Friday, September 30, 2011

Twisted Vagabondage Tale From Sweden

Not gay, just very Swedish
There's nothing like a bit of Christianity to tame even the most savage of heathens. Bear with me. I'm not being a colonial racist here. I'm merely talking about what happened when the word of the Lord hit Scandinavia and Vikings were transformed into a more forgiving race of minimalist, assemble your own plywood furniture loving people. I'm talking Sweden here, folks.

A bit of the Viking in all Swedes, however, rears its unkept head once a year on the famed Midsummer Festival when these otherwise-soft-spoken people, who are firm adherents of langom (everything in moderation), are mutated into a rowdy mass of vodka-swilling maniacs, bursting out “skål!” before they jettison yet another shot of fermented potato down their throats. I was told Swedes toast skål (like “cheers”) as that's what the Vikings did—albeit with an actual skull, swilling their booze from the craniums of their enemies.

Apart from Christmas, Midsummer is the most celebrated holiday in Sweden. It refers to the period of time centered upon the summer solstice, taking place on a Friday or Saturday between June 19 and 26. Besides getting blasted out of their minds, Swedes also raise a huge maypole around which they drunkenly dance. Before the maypole is raised, greens and flowers are used to cover the entire post.

Gay-ish, but still not gay
The Midsummer celebration I attended took place outside of Stolkholm—way outside of Stolkholm—in a place called Monkfoss, which is kind of like a town in Upstate New York. In other words, there was a shitload of green, lots of pretty wild flowers, copious swarms of black mosquitos and not much else to do but get toasted.

So, in Monkfoss (Monk Falls in English), that's what people do: sip, gulp and swill any booze that's not nailed down. Since we all know you can't nail down liquid, that's a heck of a lot of alcohol. This was fine by me. I enjoy my liquor as much as the next lush. Nevertheless, I did have trouble keeping up with my Swedish hosts. They found my southern California affection for sweet, bubbly drinks pathetic. As I didn't want to disappoint, I hoisted the snaps along with everyone else. Snaps is a Swedish word for a shot of clear, fiery alcohol that is drunk when any group of people cluster around a table.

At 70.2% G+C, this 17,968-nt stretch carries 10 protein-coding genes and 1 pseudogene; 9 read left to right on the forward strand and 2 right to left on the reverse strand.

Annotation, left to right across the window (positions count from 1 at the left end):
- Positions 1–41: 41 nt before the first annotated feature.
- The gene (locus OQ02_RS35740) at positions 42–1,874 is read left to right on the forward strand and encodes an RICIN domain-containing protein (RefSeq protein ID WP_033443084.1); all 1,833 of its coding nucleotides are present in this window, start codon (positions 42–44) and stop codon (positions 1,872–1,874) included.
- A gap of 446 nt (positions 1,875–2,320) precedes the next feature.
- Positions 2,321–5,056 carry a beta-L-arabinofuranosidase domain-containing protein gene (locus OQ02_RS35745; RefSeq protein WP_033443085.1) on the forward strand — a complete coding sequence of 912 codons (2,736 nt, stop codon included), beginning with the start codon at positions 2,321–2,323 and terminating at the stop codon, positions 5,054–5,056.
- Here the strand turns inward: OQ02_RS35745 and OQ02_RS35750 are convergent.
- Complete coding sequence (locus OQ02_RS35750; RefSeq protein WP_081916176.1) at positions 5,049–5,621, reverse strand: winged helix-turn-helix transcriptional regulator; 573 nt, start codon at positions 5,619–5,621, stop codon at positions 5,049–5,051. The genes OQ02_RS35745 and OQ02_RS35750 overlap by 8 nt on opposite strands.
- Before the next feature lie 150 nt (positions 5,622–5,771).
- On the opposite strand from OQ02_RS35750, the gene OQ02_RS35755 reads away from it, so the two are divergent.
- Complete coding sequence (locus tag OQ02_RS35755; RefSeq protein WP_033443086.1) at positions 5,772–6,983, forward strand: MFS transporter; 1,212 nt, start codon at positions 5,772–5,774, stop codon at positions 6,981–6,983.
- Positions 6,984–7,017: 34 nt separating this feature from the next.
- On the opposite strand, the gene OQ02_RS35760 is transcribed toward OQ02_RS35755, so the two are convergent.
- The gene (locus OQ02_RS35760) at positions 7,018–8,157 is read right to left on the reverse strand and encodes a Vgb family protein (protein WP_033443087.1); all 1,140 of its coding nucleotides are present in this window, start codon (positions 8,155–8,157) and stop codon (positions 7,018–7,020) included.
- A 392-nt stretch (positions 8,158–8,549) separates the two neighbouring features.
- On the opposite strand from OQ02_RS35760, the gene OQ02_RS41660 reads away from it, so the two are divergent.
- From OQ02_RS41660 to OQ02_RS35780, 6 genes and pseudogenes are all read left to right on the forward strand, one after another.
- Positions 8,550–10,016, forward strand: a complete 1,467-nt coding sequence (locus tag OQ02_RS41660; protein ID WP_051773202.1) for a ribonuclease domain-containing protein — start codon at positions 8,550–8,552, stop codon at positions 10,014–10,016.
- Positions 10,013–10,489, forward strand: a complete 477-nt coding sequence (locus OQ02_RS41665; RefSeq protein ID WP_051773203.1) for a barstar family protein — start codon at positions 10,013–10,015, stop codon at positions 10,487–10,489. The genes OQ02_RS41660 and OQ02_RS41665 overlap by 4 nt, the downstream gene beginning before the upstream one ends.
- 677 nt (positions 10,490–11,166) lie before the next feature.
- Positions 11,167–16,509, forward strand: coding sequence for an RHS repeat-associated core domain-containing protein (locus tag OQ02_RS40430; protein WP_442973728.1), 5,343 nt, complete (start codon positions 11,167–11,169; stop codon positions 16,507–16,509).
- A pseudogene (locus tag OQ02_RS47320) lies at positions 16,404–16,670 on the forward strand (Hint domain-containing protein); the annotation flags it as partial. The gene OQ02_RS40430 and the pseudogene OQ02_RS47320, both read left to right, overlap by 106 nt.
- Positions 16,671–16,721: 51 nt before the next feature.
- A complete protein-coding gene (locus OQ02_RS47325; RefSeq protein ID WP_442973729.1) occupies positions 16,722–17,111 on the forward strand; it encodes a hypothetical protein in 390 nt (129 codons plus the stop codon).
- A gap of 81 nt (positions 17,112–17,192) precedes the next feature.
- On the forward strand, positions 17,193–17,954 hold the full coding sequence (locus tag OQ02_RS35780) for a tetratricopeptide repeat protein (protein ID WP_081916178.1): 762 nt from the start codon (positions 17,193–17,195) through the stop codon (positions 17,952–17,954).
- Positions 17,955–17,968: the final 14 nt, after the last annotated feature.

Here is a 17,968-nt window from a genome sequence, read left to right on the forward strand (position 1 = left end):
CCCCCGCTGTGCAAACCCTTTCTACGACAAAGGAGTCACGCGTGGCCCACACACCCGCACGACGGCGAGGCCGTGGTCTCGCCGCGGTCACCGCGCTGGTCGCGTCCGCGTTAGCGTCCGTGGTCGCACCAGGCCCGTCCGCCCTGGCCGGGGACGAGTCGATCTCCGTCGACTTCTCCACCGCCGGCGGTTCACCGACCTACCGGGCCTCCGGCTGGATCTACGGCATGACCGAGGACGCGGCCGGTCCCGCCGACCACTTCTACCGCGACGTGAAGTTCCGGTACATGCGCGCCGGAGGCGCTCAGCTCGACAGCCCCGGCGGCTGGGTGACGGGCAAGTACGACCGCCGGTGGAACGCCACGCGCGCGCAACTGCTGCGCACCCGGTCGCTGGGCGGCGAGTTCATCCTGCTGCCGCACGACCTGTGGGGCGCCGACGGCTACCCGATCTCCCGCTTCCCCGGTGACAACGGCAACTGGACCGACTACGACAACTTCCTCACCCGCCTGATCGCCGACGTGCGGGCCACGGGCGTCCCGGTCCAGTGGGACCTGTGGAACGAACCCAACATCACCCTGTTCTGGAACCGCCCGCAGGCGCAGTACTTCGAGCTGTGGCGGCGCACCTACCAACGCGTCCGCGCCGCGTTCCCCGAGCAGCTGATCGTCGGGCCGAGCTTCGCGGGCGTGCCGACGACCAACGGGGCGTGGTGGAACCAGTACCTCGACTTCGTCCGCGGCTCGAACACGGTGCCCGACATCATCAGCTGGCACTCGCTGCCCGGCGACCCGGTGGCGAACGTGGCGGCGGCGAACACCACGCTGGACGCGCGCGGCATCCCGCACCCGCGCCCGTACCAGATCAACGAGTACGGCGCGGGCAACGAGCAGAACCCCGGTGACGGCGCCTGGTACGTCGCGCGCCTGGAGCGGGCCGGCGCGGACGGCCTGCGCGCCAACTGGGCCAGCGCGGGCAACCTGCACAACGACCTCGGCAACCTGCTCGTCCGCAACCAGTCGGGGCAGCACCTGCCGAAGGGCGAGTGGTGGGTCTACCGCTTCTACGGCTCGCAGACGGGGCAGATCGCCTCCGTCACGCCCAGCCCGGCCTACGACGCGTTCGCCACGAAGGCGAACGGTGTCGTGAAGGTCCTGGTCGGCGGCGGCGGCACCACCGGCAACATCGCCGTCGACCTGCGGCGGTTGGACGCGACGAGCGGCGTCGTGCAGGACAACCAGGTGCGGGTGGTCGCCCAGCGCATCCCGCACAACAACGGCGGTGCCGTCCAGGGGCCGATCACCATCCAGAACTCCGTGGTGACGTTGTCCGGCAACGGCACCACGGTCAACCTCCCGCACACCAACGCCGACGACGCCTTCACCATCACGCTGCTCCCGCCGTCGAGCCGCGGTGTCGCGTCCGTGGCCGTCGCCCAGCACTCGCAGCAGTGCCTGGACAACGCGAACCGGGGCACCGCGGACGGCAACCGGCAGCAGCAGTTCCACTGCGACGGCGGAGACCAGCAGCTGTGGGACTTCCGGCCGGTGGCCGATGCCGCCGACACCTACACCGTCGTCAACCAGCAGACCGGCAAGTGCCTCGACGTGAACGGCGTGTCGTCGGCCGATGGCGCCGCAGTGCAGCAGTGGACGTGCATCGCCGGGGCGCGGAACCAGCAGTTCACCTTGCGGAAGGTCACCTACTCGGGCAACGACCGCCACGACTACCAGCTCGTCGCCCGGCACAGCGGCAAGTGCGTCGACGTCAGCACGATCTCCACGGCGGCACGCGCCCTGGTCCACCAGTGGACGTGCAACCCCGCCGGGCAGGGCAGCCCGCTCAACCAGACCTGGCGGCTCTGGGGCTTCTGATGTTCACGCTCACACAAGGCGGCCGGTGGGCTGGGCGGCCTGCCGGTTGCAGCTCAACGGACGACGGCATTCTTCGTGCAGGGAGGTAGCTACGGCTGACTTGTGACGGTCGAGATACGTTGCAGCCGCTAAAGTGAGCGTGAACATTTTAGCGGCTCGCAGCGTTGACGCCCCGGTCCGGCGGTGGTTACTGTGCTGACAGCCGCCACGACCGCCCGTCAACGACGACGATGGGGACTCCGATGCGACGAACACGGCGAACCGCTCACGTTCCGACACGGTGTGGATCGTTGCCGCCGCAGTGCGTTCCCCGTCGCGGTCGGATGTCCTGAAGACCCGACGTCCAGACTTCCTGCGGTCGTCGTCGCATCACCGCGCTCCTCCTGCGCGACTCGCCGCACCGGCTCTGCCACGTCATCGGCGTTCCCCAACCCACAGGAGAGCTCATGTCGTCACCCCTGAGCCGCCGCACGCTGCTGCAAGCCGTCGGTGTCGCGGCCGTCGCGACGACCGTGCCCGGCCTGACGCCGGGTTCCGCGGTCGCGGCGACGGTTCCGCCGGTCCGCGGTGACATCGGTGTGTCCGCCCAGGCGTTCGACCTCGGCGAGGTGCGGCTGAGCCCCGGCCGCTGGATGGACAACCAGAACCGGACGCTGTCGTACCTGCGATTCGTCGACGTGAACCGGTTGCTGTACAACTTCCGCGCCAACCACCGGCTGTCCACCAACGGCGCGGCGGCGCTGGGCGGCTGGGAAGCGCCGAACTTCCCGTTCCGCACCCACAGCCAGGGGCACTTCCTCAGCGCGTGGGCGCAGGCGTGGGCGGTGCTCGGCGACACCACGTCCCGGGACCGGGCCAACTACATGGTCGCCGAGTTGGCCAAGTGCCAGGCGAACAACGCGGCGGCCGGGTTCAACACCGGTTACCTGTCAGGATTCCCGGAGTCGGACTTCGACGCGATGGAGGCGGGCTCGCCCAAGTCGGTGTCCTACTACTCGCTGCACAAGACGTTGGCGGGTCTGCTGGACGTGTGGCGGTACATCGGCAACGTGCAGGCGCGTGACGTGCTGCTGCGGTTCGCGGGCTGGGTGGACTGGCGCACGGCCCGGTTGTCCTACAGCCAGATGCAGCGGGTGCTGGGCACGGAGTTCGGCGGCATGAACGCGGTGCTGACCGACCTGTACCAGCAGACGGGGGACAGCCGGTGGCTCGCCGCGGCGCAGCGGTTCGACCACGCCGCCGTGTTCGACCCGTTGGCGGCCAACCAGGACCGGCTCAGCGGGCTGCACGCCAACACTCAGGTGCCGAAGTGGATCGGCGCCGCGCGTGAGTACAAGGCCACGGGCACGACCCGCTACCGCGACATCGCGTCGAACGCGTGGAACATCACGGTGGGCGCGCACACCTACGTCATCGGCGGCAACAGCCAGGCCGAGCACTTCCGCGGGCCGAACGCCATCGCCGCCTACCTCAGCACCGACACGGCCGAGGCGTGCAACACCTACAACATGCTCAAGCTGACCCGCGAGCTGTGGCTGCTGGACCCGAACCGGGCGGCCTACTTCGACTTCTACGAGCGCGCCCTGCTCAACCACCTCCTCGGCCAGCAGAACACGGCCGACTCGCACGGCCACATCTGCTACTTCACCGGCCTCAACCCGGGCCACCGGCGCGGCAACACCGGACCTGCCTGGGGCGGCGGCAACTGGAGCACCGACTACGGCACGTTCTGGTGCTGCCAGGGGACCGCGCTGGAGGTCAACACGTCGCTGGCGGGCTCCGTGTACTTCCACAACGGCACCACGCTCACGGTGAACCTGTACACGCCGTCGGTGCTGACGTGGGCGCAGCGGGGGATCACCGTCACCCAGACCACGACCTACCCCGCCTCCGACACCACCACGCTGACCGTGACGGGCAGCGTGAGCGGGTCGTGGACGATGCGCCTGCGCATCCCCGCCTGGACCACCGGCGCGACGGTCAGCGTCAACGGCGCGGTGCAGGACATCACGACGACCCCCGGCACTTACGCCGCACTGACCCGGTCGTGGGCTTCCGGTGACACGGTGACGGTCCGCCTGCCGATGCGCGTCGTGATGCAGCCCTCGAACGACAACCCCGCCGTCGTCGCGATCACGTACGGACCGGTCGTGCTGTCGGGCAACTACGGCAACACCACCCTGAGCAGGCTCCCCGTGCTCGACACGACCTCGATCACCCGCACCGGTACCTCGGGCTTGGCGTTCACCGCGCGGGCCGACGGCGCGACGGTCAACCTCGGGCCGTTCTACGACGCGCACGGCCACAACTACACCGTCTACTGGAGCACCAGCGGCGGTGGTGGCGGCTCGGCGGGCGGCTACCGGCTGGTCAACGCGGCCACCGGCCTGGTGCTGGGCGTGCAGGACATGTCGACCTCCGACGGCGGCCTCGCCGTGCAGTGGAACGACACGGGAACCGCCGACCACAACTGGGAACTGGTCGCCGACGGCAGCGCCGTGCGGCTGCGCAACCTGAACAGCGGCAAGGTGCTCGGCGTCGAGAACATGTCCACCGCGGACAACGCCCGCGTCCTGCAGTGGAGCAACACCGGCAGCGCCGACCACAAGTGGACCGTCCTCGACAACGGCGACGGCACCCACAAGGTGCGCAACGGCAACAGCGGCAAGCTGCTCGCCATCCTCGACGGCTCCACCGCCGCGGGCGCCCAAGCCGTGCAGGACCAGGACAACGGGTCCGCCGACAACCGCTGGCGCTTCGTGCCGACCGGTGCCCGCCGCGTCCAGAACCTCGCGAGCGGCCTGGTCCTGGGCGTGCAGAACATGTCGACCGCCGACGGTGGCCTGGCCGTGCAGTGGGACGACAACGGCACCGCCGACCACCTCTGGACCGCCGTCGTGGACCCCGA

Our Midsummer celebration began quietly and subdued. Not for me, of course. I'm a loud, vulgar American by nature. I'm only referring to my Swedish hosts, because it's customary in Sweden to listen as opposed to aimlessly blabbing like I do. In general, Swedes are known to speak softly and calmly. Put this together with the fact that Monkfoss is located miles closer to the Arctic Circle than Stolkholm. Cold weather breeds quiet people who are used to being cooped up inside, not out in the street making noise like tropical folks. That, of course, is where the snaps comes in handy.

Alright, maybe a little gay
Once the party got underway, we sat outside at a long table under the maypole's watchful eye, toasting vodka shots every five minutes and feasting on delicious dishes such as pickled herring, new potatoes and the year's first strawberries. Someone put on Huey Lewis and the News, then everyone started dancing the robot. 

Now, I knew I wasn't in California. I wasn't even in the current decade. I was somewhere in rural Sweden, getting comfortably numb with a bunch of former Vikings, who got more debauched as the hours went on. At some point, I realized it was close to 7 a.m. It wasn't easy to discern that the whole night had passed, as there is only daylight during the summer in Monkfoss, no actual darkness. It was finally time to close the curtains and sleep tight.

Lara Sterling authors Twisted Vagabondage Tales for travelers who like it rough. She is prettier than Vagabonding author Rolf Potts (though Rolf is very pretty) and could kick his ass (though only if he'd like that). She has written for Playboy and Larry Flynt Publications but now hosts an online radio show and blogs at


  1. I have heard of this before, but I've not been to Scandinavia (yet). Thanks for posting!

  2. the celebrations ..are fun, but it is a little weird but funny...

  3. My name is Jose Luis Sanchez del Valle

    The celebration of the Christians is very good.

  4. christian fernandezOctober 5, 2011 at 12:50 PM

    i think its very nice and rich their folk